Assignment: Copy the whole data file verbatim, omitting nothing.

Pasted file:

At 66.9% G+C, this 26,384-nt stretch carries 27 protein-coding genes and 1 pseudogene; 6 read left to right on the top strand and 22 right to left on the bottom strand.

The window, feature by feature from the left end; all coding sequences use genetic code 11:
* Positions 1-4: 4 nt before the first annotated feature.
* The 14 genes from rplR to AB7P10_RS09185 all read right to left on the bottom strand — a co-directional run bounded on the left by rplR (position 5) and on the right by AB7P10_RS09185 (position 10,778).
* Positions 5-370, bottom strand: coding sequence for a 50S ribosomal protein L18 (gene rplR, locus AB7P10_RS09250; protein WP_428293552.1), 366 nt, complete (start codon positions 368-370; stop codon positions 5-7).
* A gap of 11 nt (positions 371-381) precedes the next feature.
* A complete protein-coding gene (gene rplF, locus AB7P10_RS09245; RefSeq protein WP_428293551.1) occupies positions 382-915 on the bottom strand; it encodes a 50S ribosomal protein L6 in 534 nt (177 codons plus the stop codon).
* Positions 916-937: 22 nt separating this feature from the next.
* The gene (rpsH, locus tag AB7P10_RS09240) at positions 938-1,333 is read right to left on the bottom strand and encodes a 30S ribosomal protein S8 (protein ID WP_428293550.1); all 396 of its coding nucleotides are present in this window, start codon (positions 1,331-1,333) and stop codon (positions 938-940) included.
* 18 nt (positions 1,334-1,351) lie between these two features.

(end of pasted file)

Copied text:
At 66.9% G+C, this 26,384-nt stretch carries 27 protein-coding genes and 1 pseudogene; 6 read left to right on the top strand and 22 right to left on the bottom strand.

The window, feature by feature from the left end; all coding sequences use genetic code 11:
* Positions 1-4: 4 nt before the first annotated feature.
* The 14 genes from rplR to AB7P10_RS09185 all read right to left on the bottom strand — a co-directional run bounded on the left by rplR (position 5) and on the right by AB7P10_RS09185 (position 10,778).
* Positions 5-370, bottom strand: coding sequence for a 50S ribosomal protein L18 (gene rplR, locus AB7P10_RS09250; protein WP_428293552.1), 366 nt, complete (start codon positions 368-370; stop codon positions 5-7).
* A gap of 11 nt (positions 371-381) precedes the next feature.
* A complete protein-coding gene (gene rplF, locus AB7P10_RS09245; RefSeq protein WP_428293551.1) occupies positions 382-915 on the bottom strand; it encodes a 50S ribosomal protein L6 in 534 nt (177 codons plus the stop codon).
* Positions 916-937: 22 nt separating this feature from the next.
* The gene (rpsH, locus tag AB7P10_RS09240) at positions 938-1,333 is read right to left on the bottom strand and encodes a 30S ribosomal protein S8 (protein ID WP_428293550.1); all 396 of its coding nucleotides are present in this window, start codon (positions 1,331-1,333) and stop codon (positions 938-940) included.
* 18 nt (positions 1,334-1,351) lie between these two features.